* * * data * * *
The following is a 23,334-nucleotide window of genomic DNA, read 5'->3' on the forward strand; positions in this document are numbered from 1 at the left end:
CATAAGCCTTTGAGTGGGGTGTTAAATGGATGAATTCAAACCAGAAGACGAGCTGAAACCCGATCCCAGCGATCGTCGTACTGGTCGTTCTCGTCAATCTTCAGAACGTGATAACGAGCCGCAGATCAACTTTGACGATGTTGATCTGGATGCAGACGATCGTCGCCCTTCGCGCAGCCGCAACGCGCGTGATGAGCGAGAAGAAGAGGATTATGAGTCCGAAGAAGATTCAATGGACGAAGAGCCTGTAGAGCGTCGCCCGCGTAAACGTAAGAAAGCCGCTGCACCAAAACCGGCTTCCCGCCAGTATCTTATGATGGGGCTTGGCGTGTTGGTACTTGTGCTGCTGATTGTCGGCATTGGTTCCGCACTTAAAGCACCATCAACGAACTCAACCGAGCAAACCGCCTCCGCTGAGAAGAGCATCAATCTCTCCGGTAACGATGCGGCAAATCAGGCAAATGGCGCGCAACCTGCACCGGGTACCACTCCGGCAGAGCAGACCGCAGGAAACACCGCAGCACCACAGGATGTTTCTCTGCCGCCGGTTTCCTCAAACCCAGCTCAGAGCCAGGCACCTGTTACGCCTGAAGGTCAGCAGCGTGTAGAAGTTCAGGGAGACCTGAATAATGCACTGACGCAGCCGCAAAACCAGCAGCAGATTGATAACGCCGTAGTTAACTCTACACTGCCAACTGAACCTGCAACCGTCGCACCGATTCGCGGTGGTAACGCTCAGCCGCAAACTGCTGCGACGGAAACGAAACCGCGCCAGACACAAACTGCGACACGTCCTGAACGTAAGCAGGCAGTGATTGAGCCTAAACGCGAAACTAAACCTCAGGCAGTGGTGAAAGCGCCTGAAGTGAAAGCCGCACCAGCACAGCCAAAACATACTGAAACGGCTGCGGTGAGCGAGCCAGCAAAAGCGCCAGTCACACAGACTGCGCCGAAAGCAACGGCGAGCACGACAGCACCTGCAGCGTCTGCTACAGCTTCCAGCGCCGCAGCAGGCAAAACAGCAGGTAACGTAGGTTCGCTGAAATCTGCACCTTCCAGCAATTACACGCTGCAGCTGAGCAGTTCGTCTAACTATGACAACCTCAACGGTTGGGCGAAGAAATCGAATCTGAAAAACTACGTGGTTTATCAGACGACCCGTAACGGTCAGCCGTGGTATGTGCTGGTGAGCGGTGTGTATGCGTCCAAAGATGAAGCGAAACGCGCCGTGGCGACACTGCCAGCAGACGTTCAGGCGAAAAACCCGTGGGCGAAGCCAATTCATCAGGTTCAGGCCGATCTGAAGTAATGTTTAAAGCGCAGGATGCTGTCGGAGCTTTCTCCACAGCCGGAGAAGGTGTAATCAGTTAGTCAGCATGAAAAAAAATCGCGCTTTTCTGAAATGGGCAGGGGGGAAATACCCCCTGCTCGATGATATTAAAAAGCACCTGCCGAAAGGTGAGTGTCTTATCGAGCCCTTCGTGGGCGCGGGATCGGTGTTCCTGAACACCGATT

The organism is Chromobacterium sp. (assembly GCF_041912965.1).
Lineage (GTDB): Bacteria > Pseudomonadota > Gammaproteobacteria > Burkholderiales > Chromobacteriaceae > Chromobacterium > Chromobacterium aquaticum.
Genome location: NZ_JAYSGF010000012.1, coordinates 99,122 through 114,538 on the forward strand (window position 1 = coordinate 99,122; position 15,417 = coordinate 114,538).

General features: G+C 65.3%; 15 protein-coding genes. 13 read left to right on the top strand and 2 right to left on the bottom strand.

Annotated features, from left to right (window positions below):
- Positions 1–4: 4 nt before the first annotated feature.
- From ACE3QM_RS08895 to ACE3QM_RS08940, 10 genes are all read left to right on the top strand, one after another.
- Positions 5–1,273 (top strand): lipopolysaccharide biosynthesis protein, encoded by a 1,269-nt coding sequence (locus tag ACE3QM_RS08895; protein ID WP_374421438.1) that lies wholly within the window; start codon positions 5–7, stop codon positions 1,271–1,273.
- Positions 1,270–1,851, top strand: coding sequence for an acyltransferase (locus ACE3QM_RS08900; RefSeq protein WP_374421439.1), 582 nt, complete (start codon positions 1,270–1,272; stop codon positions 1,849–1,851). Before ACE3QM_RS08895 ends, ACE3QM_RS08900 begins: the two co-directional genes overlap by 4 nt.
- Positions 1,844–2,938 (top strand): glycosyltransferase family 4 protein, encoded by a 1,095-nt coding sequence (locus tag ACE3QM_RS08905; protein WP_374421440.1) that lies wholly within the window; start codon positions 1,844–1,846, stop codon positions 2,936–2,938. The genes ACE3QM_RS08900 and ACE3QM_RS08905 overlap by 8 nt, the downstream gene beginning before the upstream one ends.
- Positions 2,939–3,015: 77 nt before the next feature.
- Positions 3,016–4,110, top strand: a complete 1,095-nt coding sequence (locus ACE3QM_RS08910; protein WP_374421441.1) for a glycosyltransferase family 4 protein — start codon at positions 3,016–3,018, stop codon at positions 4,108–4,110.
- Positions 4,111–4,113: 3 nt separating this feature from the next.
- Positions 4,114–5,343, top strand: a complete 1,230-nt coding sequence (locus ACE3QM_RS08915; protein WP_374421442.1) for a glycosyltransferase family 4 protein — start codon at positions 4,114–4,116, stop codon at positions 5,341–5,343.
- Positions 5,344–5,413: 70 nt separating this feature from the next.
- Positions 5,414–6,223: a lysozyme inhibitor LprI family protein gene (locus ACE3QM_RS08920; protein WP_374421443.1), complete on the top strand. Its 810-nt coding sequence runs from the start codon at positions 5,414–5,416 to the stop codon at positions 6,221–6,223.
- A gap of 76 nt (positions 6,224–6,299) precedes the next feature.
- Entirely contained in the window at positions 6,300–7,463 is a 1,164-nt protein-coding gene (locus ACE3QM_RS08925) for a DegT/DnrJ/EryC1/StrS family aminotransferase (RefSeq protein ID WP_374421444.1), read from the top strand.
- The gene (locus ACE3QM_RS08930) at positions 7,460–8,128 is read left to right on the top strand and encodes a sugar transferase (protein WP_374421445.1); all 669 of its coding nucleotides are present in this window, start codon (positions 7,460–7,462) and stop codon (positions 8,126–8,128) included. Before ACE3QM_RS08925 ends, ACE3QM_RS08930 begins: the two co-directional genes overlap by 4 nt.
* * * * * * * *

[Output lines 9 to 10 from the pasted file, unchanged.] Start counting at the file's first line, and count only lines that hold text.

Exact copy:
- From ACE3QM_RS08895 to ACE3QM_RS08940, 10 genes are all read left to right on the top strand, one after another.
- Positions 5–1,273 (top strand): lipopolysaccharide biosynthesis protein, encoded by a 1,269-nt coding sequence (locus tag ACE3QM_RS08895; protein ID WP_374421438.1) that lies wholly within the window; start codon positions 5–7, stop codon positions 1,271–1,273.